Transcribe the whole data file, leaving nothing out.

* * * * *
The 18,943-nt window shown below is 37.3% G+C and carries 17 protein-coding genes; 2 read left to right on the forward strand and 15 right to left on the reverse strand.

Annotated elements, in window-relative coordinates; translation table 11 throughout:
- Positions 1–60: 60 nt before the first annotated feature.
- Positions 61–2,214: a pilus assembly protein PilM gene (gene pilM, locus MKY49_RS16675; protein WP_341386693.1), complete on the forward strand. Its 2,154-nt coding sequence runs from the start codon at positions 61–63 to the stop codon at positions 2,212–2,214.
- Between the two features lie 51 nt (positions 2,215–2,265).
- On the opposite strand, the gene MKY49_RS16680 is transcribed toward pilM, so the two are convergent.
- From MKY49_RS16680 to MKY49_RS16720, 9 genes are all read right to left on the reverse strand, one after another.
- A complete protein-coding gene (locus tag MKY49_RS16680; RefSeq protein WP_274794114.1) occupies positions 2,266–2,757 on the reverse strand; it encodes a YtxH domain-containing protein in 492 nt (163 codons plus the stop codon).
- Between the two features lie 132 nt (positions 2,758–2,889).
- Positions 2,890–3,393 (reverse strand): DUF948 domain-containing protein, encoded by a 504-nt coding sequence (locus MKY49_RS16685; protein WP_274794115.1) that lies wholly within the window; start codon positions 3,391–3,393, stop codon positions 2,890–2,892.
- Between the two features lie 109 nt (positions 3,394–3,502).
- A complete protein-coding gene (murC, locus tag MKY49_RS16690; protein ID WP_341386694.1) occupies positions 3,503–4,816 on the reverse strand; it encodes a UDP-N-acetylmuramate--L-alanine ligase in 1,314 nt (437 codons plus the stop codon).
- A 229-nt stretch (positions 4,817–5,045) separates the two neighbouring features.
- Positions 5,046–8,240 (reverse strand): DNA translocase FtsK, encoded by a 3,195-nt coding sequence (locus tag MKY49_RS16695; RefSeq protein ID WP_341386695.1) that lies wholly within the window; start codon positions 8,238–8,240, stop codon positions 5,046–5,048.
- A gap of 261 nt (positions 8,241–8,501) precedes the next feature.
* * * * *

The 18,943-nt window shown below is 37.3% G+C and carries 17 protein-coding genes; 2 read left to right on the forward strand and 15 right to left on the reverse strand.

Annotated elements, in window-relative coordinates; translation table 11 throughout:
- Positions 1–60: 60 nt before the first annotated feature.
- Positions 61–2,214: a pilus assembly protein PilM gene (gene pilM, locus MKY49_RS16675; protein WP_341386693.1), complete on the forward strand. Its 2,154-nt coding sequence runs from the start codon at positions 61–63 to the stop codon at positions 2,212–2,214.
- Between the two features lie 51 nt (positions 2,215–2,265).
- On the opposite strand, the gene MKY49_RS16680 is transcribed toward pilM, so the two are convergent.
- From MKY49_RS16680 to MKY49_RS16720, 9 genes are all read right to left on the reverse strand, one after another.
- A complete protein-coding gene (locus tag MKY49_RS16680; RefSeq protein WP_274794114.1) occupies positions 2,266–2,757 on the reverse strand; it encodes a YtxH domain-containing protein in 492 nt (163 codons plus the stop codon).
- Between the two features lie 132 nt (positions 2,758–2,889).
- Positions 2,890–3,393 (reverse strand): DUF948 domain-containing protein, encoded by a 504-nt coding sequence (locus MKY49_RS16685; protein WP_274794115.1) that lies wholly within the window; start codon positions 3,391–3,393, stop codon positions 2,890–2,892.
- Between the two features lie 109 nt (positions 3,394–3,502).
- A complete protein-coding gene (murC, locus tag MKY49_RS16690; protein ID WP_341386694.1) occupies positions 3,503–4,816 on the reverse strand; it encodes a UDP-N-acetylmuramate--L-alanine ligase in 1,314 nt (437 codons plus the stop codon).
- A 229-nt stretch (positions 4,817–5,045) separates the two neighbouring features.
- Positions 5,046–8,240 (reverse strand): DNA translocase FtsK, encoded by a 3,195-nt coding sequence (locus tag MKY49_RS16695; RefSeq protein ID WP_341386695.1) that lies wholly within the window; start codon positions 8,238–8,240, stop codon positions 5,046–5,048.
- A gap of 261 nt (positions 8,241–8,501) precedes the next feature.